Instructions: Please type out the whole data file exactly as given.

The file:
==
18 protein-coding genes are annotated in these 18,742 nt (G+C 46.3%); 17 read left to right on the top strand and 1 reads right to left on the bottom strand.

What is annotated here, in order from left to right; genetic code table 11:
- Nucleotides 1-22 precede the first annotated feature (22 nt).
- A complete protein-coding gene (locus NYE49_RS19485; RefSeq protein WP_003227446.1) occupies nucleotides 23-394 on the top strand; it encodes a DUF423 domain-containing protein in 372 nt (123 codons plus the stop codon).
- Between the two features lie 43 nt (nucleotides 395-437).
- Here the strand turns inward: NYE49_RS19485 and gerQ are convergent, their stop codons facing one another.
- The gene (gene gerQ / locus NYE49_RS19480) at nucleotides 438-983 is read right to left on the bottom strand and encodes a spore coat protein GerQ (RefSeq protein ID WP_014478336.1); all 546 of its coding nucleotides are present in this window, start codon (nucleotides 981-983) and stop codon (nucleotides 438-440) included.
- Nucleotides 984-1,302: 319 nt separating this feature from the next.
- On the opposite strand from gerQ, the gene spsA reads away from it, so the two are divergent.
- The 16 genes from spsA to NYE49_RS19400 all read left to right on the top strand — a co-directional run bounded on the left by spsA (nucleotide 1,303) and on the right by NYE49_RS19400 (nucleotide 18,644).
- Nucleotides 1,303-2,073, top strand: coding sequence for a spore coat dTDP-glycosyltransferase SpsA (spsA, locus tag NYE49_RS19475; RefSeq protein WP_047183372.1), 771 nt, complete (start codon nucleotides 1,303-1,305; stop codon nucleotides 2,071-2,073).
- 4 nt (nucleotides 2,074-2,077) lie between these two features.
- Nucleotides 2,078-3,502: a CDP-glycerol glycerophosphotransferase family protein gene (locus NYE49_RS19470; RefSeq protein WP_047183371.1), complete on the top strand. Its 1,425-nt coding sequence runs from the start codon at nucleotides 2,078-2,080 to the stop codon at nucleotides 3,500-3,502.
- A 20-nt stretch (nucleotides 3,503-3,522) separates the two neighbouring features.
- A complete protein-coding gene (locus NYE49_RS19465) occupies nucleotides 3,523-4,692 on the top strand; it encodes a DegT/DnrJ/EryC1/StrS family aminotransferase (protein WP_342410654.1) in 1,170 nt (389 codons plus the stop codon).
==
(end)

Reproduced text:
18 protein-coding genes are annotated in these 18,742 nt (G+C 46.3%); 17 read left to right on the top strand and 1 reads right to left on the bottom strand.

What is annotated here, in order from left to right; genetic code table 11:
- Nucleotides 1-22 precede the first annotated feature (22 nt).
- A complete protein-coding gene (locus NYE49_RS19485; RefSeq protein WP_003227446.1) occupies nucleotides 23-394 on the top strand; it encodes a DUF423 domain-containing protein in 372 nt (123 codons plus the stop codon).
- Between the two features lie 43 nt (nucleotides 395-437).
- Here the strand turns inward: NYE49_RS19485 and gerQ are convergent, their stop codons facing one another.
- The gene (gene gerQ / locus NYE49_RS19480) at nucleotides 438-983 is read right to left on the bottom strand and encodes a spore coat protein GerQ (RefSeq protein ID WP_014478336.1); all 546 of its coding nucleotides are present in this window, start codon (nucleotides 981-983) and stop codon (nucleotides 438-440) included.
- Nucleotides 984-1,302: 319 nt separating this feature from the next.
- On the opposite strand from gerQ, the gene spsA reads away from it, so the two are divergent.
- The 16 genes from spsA to NYE49_RS19400 all read left to right on the top strand — a co-directional run bounded on the left by spsA (nucleotide 1,303) and on the right by NYE49_RS19400 (nucleotide 18,644).
- Nucleotides 1,303-2,073, top strand: coding sequence for a spore coat dTDP-glycosyltransferase SpsA (spsA, locus tag NYE49_RS19475; RefSeq protein WP_047183372.1), 771 nt, complete (start codon nucleotides 1,303-1,305; stop codon nucleotides 2,071-2,073).
- 4 nt (nucleotides 2,074-2,077) lie between these two features.
- Nucleotides 2,078-3,502: a CDP-glycerol glycerophosphotransferase family protein gene (locus NYE49_RS19470; RefSeq protein WP_047183371.1), complete on the top strand. Its 1,425-nt coding sequence runs from the start codon at nucleotides 2,078-2,080 to the stop codon at nucleotides 3,500-3,502.
- A 20-nt stretch (nucleotides 3,503-3,522) separates the two neighbouring features.
- A complete protein-coding gene (locus NYE49_RS19465) occupies nucleotides 3,523-4,692 on the top strand; it encodes a DegT/DnrJ/EryC1/StrS family aminotransferase (protein WP_342410654.1) in 1,170 nt (389 codons plus the stop codon).